People are the answer!
November 17, 2009 at Santa Maria Goretti Centre (11050‐90 Street)
A Light Supper will be provided. No Cost. Parking available .
Registration is required, seating is limited
Please call (780)442‐4972
I signed up for that. And I got to asking myself, who is this Jim Diers and what is this talk about Neighbour Power? So I got the book. I've just finished it. In all my wanderings, why am I pursuing this? Because my gut says that neighbourhood engagement builds genuine human interaction between those who need help and those who give it. I am wandering full circle back to the reason I started this blog in the first place. What follows are marked passages and my own comments from sections of this book.
"organizers organize organizations" - When inspiring change in a community, don't run the show. Listen. Otherwise the initiative is dependent on you. When you go, the reforms will go too. Empower people to bring about the changes they want.
"Asset Based Community Development - ...Government, like social service agencies and other institutions, tends to disempower communities by focusing on their deficiencies and fostering dependence on outside interventions. Asset-based community development, on the other hand, builds on the resources that are found in every community. These assets include a community's associations and all its members, even those members who have been labeled and dismissed: the disabled, welfare mothers, at-risk youth, and elderly; all persons of every description have skills, knowledge, and passion to contribute to their community. (p. 13)" This sets me to wondering; what assets do we have in Clareview? We definitely have families, sports parents, ethnic, immigrant communities, at-home seniors. I've just discovered that we have a strong interest in city farming. It would be great to build an inventory of assets. For further reading, I should check out the Asset-Based Community Development Institute (ABCD, get it?).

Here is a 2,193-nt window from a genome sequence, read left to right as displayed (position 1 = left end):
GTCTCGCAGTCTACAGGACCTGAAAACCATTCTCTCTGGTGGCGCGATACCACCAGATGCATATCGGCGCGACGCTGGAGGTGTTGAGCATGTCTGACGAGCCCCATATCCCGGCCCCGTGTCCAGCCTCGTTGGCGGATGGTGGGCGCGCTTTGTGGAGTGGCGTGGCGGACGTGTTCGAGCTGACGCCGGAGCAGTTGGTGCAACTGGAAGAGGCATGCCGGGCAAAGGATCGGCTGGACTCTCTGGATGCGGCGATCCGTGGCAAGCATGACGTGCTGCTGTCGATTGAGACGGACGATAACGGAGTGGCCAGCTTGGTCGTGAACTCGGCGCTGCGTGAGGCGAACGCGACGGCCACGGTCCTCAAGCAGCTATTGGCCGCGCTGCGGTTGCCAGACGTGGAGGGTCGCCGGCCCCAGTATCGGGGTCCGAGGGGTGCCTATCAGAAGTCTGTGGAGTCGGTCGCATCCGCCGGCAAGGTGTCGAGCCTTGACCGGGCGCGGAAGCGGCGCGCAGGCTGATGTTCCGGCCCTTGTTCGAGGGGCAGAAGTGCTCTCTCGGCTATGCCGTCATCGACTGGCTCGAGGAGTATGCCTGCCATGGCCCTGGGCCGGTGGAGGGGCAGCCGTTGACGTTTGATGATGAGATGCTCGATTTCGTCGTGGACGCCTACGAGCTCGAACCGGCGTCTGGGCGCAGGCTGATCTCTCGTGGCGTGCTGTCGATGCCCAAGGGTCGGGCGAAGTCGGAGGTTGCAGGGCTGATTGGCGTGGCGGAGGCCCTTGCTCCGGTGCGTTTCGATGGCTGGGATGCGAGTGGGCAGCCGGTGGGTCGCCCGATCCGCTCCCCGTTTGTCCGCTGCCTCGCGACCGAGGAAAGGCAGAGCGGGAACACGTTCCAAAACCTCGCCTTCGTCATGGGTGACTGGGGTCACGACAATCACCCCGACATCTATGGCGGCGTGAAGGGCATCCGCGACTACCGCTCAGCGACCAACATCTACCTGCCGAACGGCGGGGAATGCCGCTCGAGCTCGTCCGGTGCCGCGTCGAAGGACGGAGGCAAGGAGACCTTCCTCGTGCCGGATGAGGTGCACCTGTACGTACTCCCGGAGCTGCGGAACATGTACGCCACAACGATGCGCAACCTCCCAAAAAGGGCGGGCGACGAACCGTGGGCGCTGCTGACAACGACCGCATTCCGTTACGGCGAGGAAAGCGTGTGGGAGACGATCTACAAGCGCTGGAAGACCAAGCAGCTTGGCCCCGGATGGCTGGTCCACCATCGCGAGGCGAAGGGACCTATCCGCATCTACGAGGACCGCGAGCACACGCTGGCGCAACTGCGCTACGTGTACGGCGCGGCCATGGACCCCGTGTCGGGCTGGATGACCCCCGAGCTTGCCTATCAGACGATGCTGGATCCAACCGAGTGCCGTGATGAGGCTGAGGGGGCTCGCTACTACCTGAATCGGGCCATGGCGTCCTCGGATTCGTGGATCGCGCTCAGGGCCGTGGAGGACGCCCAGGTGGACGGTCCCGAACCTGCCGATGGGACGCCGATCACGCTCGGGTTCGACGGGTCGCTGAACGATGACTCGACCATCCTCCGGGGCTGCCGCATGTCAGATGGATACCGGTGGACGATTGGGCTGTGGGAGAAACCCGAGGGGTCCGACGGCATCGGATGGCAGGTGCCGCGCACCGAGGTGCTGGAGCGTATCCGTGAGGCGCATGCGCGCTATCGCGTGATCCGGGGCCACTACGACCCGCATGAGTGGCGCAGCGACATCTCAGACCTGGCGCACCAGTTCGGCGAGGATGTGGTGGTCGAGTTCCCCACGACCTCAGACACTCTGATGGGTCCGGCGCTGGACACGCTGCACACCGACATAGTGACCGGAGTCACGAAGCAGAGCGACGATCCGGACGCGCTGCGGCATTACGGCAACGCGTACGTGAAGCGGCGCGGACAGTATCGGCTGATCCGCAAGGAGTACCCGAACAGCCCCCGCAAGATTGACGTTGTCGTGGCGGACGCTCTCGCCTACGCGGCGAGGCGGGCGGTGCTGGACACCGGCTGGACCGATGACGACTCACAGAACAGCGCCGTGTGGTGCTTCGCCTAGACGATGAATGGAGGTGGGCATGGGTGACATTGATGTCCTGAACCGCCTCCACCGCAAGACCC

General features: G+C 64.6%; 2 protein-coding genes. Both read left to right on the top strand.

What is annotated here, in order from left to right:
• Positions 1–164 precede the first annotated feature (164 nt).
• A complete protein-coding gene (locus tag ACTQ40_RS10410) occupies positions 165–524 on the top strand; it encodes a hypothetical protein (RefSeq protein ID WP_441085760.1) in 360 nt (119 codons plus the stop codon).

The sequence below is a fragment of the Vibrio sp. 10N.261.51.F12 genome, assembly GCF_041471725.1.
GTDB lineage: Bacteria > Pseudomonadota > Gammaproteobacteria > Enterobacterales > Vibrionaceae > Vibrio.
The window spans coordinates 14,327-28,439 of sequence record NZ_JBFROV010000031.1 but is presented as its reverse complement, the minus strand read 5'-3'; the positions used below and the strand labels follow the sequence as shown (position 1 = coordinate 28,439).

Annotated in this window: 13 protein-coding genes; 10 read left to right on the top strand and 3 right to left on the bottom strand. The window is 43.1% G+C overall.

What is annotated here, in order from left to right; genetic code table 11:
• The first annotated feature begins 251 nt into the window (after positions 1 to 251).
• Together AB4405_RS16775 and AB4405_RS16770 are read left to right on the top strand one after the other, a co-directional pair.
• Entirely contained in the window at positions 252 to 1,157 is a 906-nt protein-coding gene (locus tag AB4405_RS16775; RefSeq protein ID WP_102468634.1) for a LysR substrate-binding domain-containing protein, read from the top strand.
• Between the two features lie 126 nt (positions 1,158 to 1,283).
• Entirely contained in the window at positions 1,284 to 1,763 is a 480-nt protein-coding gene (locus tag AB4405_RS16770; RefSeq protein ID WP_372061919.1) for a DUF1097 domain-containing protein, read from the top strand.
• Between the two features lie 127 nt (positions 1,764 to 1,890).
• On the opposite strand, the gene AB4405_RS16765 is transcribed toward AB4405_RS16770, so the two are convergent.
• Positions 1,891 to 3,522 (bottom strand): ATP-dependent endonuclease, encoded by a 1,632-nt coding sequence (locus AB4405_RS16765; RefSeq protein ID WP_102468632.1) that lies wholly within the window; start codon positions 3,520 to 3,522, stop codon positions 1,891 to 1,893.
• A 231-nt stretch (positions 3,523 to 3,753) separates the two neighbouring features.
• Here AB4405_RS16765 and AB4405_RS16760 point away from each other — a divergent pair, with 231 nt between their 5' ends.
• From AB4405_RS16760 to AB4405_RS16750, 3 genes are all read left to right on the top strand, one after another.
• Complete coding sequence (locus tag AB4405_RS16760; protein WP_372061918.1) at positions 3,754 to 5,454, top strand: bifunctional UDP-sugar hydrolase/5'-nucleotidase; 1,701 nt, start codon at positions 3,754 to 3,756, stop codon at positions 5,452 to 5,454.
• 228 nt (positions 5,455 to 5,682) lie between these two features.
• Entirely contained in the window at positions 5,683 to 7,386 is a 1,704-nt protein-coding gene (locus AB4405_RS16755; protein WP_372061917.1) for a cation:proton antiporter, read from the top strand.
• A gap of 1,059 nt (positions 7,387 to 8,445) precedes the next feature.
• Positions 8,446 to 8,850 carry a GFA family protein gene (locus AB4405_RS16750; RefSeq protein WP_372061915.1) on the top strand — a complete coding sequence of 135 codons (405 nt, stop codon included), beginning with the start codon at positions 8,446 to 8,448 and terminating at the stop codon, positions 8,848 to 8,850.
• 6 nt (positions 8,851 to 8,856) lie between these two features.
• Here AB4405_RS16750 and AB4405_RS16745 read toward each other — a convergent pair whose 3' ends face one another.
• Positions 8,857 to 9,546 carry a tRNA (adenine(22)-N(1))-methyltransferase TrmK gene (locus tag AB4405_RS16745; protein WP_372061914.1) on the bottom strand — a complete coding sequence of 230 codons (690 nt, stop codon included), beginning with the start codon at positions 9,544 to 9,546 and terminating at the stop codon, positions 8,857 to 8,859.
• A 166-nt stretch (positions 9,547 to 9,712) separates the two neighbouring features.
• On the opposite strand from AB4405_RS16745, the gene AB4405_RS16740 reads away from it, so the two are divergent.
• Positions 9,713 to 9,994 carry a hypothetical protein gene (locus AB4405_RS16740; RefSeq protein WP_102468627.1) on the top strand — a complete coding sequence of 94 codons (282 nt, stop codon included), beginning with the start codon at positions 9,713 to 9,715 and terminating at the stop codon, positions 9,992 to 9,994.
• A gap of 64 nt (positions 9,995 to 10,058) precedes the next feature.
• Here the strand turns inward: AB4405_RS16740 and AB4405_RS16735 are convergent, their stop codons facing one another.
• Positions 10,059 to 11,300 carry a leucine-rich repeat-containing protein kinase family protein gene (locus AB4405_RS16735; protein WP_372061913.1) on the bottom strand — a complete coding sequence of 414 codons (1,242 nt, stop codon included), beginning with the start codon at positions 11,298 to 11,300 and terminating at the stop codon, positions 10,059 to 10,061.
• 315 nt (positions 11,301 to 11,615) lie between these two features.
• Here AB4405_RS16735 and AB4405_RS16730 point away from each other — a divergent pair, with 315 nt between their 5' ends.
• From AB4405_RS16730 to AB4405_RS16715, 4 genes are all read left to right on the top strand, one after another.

[Local governments]...resources are not keeping pace with increasingly complex social issues...voters are reluctant to approve additional resources becasue they feel a sense of alienation from their government at all levels...this deep sense of alienation is often misdiagnosed as apathy....Citizens don't vote becasue they have seen little evidence that their votes matter....I am convinced that people still yearn for a sense of community and want to contribute to the greater good...it [has to do] with rediscovering democracy. (p. 18, 19) Now this resonates with me. Much is ballyhooed in the press about Canadian apathy at the pollls. If politicians want to see greater voter turnout, more work has to be done between elections to convince citizens that their involvement counts. It seems to me that this strikes closest to home, close to home. This means potholes, graffitti, community revitalization. This means listening and engaging people in a meaningful way. No lip service.
Whose decision was it to treat the community of Southeast Seattle as second class?..We discussed the growing drug and gang problem and concluded that the city had already tried nearly every solution that money could buy. Affordable housing was amajor neighborhood issue, but there was little the city could do, especially when the state legislature had outlawed rent control. Likewise, the city had no jurisdiction over the schools...Traffic congestion and inadequate parking were equally perplexing. I quickly realized that public officials felt as powerless to address these issues as did the citizens (p. 27). Again, resonating. Which takes us back to the foundation of the book; asset based community development. Any one of us can be terrified in to inaction when trying to handle the beast that is bureaucracy. Instead of focusing on the failures, however, why not take an inventory of our assets and build from those?
McKnight told me about his friend who is a duck hunter. The friend has different kinds of calls for different kinds of ducks. Organizations, McKnight said, should do the same thing, adding that "too often the only call that organizations use is the loon call, and then they wonder why only the loons turn out for the meetings." For organizers, as for duck hunters, a variety of calls is essential. Some people will answer the call to rally around a particular issue. Some will turn out for work parties or to pitch in on a particular project in their neighborhood. Others will be attracted by a dance or a festival or by freshly baked brownies. The more calls an organization uses, the more broadly based its membership will be. And the more broadly based the membership, the more power the organization will have to address whatever issues matter most to its members. I knew it. Bring food. I wonder, what is with all these afternoon meetings? Are working people excluded? Perhaps for the Clareview Crime Council sake, we need to team up with other groups in our community to get a broader based plan on how to spend the $10,000. Maybe we need a party, and everyone is invited.